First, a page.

“Sister, what will you do if this boy is the ugliest boy in Tamil Nadu?”

“Leela! Don’t bother your sister, you’ve seen his photo, you know he’s a nice-looking boy.”

“Truly truly ugly, so ugly that we all scream and run away?”

“Leela, enough! Leave your sister alone!”

“Yes Amma – but what if we all faint from an inability to withstand his skin-puckering ugliness?”


“Where’s Appa?”

“Shall I eat this?”

“What time is it?”

And then the panic, because “Amma, Amma, Amma they’re here!”

“What? Don’t be silly, don’t, you, I… Oh my God they’re here, they’re so early, where’s Appa?! Jodhi go and sit, Sisters, Brother come with me, Kamala
take Granddaddy’s flute away – oh my God, why are they so early?! Oh my God –
where’s Appa?!

While Amma and Pushpa and a dense crowd of uncles and aunties and a surge of minor hangers-on go out onto the verandah as an advance welcome party, and while Kamala wrestles decorously with
Granddaddy over possession of the flute, and while other aunties and uncles and sisters arrange Jodhi in the designated chair, Leela and Pushpa rush to the window and ogle in high excitement at
what is taking place outside. A small burgundy Maruti van is disgorging a village onto the roadside – boys, girls, women, men, middle-aged relatives, antique patriarchs, shifty
ne’er-do-wells, chortling householders, bespectacled intimates, incapacitated crones, complaining extras and a range of hungry freeloaders.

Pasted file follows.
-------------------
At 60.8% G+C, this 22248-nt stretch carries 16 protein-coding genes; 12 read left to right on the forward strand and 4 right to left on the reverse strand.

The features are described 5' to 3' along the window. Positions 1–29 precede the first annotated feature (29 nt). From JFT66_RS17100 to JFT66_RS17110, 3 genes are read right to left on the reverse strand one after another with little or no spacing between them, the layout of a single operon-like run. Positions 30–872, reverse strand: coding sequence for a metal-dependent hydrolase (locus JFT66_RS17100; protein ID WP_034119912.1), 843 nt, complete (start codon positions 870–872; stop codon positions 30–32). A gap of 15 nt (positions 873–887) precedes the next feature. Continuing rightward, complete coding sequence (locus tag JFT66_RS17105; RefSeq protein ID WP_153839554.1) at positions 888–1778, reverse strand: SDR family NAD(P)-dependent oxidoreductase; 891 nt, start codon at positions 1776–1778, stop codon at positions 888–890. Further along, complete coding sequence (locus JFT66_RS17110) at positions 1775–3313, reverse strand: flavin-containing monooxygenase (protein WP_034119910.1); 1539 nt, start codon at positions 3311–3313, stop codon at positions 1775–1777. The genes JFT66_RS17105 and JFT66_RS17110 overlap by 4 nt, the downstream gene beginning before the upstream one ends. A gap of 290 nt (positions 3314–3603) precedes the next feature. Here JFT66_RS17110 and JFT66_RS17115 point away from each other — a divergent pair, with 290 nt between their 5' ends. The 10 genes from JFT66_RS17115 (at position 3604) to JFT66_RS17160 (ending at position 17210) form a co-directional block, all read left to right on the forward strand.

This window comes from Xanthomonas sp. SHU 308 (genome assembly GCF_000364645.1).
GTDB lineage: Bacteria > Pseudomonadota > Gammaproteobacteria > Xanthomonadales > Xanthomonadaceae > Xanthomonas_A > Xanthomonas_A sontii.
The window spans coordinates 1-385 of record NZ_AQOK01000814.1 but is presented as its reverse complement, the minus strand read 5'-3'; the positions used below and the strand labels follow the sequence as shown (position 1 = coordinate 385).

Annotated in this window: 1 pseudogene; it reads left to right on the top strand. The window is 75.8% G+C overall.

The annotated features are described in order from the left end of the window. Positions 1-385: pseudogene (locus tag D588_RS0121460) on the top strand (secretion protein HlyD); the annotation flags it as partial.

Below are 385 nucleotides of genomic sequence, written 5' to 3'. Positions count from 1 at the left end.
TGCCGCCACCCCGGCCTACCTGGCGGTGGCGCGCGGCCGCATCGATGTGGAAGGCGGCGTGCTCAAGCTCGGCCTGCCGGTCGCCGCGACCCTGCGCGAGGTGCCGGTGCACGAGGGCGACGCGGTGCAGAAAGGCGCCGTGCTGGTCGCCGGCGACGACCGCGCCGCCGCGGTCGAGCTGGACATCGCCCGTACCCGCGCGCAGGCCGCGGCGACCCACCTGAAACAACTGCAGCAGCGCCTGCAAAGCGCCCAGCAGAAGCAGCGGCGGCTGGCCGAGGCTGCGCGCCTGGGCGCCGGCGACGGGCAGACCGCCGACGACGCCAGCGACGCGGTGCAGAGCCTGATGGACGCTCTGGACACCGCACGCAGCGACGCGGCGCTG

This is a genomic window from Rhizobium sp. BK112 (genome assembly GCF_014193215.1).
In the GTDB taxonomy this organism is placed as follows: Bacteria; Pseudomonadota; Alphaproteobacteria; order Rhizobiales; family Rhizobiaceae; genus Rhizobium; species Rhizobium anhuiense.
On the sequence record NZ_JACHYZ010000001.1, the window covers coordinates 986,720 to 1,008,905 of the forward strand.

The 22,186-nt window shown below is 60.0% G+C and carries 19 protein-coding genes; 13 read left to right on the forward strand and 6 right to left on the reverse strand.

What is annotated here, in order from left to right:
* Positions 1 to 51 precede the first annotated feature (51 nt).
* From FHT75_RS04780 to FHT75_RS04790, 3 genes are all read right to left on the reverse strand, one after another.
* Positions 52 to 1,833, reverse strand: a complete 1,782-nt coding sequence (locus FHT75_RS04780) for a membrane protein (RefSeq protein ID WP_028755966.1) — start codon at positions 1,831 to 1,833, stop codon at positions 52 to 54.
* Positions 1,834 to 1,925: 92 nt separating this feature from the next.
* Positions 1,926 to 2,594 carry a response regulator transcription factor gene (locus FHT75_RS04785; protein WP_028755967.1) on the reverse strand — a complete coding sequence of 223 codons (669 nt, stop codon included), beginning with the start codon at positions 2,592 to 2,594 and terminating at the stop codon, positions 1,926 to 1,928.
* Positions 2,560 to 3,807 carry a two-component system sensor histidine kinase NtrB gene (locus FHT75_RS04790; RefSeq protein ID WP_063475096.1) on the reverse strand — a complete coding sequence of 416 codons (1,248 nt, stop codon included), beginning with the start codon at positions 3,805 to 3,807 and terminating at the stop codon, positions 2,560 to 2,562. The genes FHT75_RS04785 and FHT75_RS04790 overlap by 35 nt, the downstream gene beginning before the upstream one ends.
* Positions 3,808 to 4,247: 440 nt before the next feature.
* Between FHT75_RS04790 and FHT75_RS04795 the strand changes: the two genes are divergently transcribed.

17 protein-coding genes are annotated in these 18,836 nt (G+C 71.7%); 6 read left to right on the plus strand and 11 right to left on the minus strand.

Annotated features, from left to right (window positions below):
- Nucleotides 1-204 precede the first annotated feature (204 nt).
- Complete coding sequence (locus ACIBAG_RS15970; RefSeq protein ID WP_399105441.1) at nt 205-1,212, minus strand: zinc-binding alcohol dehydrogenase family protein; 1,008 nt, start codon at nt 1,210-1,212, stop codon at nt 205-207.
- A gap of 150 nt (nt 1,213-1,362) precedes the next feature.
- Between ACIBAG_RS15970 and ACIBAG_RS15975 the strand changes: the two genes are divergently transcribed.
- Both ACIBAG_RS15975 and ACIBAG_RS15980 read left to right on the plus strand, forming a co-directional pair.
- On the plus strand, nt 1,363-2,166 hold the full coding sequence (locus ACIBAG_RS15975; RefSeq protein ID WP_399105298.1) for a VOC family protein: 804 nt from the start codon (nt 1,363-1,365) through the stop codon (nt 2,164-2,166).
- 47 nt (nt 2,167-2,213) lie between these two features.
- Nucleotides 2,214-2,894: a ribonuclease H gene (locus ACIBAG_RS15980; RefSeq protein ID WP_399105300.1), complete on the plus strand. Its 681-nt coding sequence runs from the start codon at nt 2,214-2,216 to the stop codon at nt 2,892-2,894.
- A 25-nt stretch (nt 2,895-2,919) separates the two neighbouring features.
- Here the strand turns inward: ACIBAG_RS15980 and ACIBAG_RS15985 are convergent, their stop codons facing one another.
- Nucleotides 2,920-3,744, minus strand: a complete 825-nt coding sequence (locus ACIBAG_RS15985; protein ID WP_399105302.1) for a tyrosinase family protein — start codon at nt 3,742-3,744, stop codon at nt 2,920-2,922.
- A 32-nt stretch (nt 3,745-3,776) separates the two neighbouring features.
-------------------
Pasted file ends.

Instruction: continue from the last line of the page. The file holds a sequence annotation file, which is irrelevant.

“Ayyo-yo-yo it’s an army!”

“I never saw so many people in one Maruti van.”

“Which one is the hero?”

“Where is he?”

“Ayyo-yo-yo look at that fat lady! Who is that fat lady?”

“Oh that is so fat!”

“That is very fat!”

“Did you ever see a lady so fat as that? Is that the Mummy?”

“A lady as fat as that must sit in the middle of the van, or it will fall over, isn’t it?”

“There he is – here is our Mohan! Here is our Sita’s Rama! He is coming!”

“Don’t be so stupid.”

“Jodhi, I think your boy is the very tallest person there! He is very handsome!”

“But goodness what a very fat lady!” Leela repeats. “I can’t stop looking at her!”

“Good afternoon,” says a deep and unfamiliar voice.

Leela turns round to find that half her extended family, and a fair portion of the immediate neighbourhood, is staring at her, limp with dismay, while Mr P – a large, dark, hairy and not